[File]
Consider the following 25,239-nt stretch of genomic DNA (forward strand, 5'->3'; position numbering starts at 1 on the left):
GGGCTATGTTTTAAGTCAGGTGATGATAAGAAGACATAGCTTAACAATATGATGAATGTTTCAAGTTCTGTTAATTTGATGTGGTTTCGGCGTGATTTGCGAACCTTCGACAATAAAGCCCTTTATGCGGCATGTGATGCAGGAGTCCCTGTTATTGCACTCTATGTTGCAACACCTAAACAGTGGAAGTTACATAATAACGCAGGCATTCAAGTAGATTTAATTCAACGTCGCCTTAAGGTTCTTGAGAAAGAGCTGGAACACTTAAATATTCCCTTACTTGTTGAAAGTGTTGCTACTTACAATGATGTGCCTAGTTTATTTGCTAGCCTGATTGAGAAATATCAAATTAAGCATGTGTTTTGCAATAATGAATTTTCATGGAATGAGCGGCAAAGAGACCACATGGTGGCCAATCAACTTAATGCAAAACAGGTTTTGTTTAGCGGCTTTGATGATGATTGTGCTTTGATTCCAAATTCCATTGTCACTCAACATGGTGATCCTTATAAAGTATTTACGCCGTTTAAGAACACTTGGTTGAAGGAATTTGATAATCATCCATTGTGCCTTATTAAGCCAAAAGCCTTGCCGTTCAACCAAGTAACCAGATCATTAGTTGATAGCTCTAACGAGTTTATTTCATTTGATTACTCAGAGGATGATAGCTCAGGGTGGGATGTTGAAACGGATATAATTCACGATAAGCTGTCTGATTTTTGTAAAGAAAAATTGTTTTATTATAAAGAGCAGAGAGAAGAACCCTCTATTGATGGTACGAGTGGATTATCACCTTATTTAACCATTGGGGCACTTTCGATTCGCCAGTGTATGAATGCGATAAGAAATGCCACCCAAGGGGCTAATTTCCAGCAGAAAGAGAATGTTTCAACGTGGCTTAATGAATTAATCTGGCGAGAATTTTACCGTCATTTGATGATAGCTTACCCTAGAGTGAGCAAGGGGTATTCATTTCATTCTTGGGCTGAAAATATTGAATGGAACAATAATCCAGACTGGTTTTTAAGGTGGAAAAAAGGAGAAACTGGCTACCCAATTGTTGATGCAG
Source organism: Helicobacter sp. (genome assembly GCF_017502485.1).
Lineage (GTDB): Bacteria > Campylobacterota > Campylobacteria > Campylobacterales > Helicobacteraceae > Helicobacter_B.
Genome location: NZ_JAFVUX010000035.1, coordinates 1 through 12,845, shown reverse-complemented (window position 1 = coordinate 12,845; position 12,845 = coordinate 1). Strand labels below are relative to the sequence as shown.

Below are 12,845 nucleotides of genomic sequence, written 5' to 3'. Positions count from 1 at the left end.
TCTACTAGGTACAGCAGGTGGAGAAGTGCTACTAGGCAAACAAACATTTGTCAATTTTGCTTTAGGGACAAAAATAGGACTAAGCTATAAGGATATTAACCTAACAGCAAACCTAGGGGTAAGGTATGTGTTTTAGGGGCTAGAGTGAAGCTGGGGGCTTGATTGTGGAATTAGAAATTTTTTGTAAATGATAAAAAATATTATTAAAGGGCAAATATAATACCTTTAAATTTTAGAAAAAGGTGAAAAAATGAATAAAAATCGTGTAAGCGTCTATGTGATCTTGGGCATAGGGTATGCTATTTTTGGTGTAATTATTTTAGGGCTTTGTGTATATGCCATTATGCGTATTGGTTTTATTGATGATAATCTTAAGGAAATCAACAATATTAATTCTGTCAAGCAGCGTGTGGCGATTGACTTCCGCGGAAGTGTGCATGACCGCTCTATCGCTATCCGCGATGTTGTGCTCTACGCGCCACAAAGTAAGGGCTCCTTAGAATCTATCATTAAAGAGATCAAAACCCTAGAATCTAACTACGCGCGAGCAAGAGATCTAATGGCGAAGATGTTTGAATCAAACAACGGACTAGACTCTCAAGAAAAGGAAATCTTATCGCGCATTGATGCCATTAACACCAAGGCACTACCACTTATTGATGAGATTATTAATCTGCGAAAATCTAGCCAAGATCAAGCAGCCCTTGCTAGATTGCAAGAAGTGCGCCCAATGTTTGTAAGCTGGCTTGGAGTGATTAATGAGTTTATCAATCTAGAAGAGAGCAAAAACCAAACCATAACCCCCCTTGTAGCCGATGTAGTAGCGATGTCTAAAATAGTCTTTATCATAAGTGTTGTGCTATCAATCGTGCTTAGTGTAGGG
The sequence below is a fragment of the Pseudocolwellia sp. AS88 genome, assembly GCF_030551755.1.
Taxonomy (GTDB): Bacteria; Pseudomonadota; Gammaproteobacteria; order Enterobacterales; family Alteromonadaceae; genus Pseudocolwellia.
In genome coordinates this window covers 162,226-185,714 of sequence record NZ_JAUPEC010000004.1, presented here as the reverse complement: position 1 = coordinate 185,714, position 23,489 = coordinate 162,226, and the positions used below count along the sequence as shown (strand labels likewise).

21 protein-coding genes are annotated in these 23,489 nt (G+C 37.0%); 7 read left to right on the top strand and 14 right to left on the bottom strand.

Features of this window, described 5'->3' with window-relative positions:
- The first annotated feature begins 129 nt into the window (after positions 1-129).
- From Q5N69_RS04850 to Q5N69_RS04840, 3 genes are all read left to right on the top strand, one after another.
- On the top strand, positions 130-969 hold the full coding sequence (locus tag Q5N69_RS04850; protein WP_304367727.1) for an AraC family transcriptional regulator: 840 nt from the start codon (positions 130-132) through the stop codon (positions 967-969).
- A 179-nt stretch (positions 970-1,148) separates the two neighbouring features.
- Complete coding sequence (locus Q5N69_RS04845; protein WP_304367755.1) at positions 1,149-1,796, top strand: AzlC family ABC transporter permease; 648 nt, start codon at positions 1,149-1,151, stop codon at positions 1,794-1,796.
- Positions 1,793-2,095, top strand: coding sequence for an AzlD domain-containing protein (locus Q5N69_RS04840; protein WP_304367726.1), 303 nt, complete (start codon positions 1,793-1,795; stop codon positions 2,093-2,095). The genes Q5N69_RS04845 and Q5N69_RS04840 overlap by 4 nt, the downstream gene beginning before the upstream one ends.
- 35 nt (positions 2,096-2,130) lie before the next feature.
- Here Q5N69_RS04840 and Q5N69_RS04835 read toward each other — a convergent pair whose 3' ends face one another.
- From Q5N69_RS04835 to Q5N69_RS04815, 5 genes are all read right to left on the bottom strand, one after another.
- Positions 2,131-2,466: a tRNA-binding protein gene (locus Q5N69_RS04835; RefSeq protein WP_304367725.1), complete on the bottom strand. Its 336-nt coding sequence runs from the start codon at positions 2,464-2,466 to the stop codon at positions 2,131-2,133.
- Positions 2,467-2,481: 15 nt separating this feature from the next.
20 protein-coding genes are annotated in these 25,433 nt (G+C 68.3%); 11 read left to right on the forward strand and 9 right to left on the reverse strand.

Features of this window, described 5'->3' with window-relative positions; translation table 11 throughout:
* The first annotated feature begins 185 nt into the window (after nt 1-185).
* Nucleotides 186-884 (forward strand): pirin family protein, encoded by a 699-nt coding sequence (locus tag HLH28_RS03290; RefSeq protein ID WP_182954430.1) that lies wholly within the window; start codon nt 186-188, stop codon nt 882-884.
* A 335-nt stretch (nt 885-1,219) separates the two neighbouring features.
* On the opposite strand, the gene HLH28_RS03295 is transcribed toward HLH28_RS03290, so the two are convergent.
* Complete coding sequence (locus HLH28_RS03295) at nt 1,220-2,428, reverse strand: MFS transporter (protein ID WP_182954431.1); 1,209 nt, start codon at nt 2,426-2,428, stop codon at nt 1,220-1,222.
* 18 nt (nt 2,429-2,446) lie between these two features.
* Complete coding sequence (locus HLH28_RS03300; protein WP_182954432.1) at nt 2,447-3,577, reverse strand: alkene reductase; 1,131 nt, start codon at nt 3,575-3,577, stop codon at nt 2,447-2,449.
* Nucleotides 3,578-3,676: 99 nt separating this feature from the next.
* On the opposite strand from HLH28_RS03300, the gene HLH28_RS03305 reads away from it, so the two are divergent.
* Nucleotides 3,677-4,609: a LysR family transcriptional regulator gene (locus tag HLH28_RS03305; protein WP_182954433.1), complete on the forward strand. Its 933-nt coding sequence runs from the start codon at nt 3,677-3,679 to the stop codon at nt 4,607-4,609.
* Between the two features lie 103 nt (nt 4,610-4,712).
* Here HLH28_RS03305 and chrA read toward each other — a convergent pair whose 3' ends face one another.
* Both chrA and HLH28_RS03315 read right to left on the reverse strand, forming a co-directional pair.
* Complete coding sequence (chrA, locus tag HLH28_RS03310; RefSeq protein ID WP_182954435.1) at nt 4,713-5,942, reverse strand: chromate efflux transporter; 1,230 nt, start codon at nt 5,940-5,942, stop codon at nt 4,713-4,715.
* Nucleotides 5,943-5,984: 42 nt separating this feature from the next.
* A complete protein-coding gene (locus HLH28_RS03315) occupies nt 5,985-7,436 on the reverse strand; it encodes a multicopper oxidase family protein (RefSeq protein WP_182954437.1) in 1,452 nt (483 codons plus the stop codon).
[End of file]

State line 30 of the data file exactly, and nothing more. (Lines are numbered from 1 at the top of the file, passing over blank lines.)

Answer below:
* Complete coding sequence (locus HLH28_RS03295) at nt 1,220-2,428, reverse strand: MFS transporter (protein ID WP_182954431.1); 1,209 nt, start codon at nt 2,426-2,428, stop codon at nt 1,220-1,222.